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What are Derivative Rights of Residence?
You can no longer apply for a derivative residence card. If you have a card, it is no longer valid. You will now need another type of permission to stay in the UK, such as pre-settled or settled status under the EU Settlement Scheme (EUSS).
What are Derivative Rights and Who is Eligible?
‘Derivative rights’ are rights which come from (or are ‘derived’ from) other instruments of EU law rather than from the Free Movement Directive. A person who is not an ‘exempt person’ may qualify for a derivative right of residence. The requirements are set out in Regulation 16 of the Immigration Regulations 2016.
An ‘exempt person’ is defined in regulation 16 of the 2016 regulations as a person:
- Who has a right to reside in the UK as a result of any other provision of the 2016 regulations, for example, a person who is already exercising free movement rights as a European Economic Area (EEA) national
- Who has a right of abode in the UK by virtue of section 2 of the Immigration Act 1971, for example, a British citizen
- To whom section 8 of the 1971 act, or any order made under this subsection of that provision applies
- Who has indefinite leave to enter or remain in the UK.
The Zambrano Principle
This principle states that if a child should have EU citizenship, the primary carer who is a non-EEA citizen will be able to live and work in the EU state, for as long as the child is taking up his/her rights of residence. Not granting these rights to the parents would be depriving the child of the genuine enjoyment of their citizenship rights under Article 20 of the Treaty on the Functioning of the European Union (TFEU).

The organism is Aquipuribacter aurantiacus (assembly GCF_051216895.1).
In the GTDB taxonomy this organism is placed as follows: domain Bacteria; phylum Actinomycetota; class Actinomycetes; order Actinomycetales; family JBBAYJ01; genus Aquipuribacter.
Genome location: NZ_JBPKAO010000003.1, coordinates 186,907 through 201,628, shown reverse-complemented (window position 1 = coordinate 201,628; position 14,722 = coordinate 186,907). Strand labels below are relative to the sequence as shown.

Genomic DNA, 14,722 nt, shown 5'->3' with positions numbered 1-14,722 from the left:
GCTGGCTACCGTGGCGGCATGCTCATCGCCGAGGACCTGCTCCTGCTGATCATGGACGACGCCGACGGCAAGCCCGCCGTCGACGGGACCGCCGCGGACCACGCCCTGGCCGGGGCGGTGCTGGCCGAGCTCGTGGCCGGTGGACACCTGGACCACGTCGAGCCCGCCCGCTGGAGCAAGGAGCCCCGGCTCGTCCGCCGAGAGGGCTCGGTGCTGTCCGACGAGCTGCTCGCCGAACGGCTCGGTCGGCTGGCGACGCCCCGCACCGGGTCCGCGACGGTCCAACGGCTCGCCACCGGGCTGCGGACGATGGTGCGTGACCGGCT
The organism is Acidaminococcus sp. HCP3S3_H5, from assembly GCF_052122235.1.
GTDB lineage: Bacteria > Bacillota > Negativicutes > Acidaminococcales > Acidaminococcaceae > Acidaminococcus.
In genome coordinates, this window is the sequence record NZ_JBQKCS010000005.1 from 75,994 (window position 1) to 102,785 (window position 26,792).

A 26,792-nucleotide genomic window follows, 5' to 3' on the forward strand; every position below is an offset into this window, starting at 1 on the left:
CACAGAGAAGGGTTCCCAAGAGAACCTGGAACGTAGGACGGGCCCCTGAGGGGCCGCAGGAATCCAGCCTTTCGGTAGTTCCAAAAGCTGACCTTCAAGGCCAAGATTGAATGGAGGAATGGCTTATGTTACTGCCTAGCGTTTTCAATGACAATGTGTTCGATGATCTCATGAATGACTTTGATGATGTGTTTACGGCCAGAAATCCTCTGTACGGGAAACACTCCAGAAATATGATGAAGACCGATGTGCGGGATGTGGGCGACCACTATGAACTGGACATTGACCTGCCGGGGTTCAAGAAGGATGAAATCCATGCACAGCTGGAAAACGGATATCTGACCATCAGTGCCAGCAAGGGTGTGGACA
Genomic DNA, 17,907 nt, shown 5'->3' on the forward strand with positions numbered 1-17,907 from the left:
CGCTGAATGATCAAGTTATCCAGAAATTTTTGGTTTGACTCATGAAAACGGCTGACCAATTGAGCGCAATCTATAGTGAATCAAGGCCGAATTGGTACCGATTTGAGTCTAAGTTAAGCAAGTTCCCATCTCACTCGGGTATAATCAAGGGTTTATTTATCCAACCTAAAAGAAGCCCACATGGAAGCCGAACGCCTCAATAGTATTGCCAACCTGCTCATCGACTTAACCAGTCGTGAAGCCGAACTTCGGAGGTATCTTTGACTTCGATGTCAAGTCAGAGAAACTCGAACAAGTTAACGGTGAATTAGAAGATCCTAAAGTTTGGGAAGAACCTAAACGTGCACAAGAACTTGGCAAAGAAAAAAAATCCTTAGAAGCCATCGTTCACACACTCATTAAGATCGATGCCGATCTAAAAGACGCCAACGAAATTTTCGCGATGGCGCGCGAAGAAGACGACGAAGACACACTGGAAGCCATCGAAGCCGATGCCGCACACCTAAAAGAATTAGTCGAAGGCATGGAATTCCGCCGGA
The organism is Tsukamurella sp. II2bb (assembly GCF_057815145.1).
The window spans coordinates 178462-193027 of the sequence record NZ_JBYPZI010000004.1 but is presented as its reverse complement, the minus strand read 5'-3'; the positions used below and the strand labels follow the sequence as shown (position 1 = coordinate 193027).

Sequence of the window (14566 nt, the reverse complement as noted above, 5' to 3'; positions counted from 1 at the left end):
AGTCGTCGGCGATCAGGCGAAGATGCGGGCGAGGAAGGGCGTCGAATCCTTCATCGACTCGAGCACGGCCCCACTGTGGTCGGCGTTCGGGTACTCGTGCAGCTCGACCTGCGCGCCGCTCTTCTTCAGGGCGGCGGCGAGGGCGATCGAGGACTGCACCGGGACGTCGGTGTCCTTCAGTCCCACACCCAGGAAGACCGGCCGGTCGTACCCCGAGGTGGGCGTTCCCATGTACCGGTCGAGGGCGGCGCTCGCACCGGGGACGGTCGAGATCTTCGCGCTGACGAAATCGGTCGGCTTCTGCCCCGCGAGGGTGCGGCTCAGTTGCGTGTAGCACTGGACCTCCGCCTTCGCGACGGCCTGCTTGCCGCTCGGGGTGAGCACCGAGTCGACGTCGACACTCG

The case of Zambrano related to children dependent on non-EU national parents. However, child-parent applications are not the only ones which can succeed under the Zambrano principle. Applicants with other types of familial relationships can also succeed, such as dependent elderly parents and their primary carers. This is proven through the case of MS (Malaysia) v Secretary of State for the Home Department  EWCA Civ 580, whereby the Court of Appeal heard a case of an adult primary carer of a British citizen parent. The court confirmed the Zambrano principle can be relied on by the primary carers of adult British citizens who are dependent on non-EEA nationals.
How Can NA Law Solicitors Assist You?
We are a specialist immigration law firm with a wealth of experience and expertise in this area. Contact us today for a case assessment.